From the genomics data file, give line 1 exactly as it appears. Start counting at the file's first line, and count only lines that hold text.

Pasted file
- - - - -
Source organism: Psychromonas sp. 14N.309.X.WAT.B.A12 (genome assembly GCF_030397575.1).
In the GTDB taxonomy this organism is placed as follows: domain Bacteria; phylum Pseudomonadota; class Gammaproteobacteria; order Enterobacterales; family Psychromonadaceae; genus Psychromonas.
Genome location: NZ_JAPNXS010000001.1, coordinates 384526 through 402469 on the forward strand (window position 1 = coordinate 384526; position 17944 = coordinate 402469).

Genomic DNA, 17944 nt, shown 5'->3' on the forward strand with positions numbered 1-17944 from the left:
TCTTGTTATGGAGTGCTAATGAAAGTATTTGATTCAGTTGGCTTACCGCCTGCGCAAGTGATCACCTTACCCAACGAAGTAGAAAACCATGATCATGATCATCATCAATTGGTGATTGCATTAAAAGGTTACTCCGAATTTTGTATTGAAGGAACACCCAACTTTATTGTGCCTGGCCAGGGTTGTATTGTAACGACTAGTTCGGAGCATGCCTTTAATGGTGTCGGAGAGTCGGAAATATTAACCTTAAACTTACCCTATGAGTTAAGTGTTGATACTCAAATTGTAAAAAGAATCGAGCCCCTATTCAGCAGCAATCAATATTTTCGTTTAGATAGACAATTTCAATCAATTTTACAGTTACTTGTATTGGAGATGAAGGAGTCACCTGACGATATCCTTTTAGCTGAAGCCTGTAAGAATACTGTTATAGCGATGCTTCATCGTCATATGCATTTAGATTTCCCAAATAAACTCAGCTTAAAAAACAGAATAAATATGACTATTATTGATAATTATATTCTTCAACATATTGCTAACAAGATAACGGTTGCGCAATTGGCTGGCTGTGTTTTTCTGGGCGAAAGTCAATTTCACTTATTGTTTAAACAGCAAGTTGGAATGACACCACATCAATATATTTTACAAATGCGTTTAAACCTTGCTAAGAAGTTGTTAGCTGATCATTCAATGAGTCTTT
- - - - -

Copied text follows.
Source organism: Psychromonas sp. 14N.309.X.WAT.B.A12 (genome assembly GCF_030397575.1).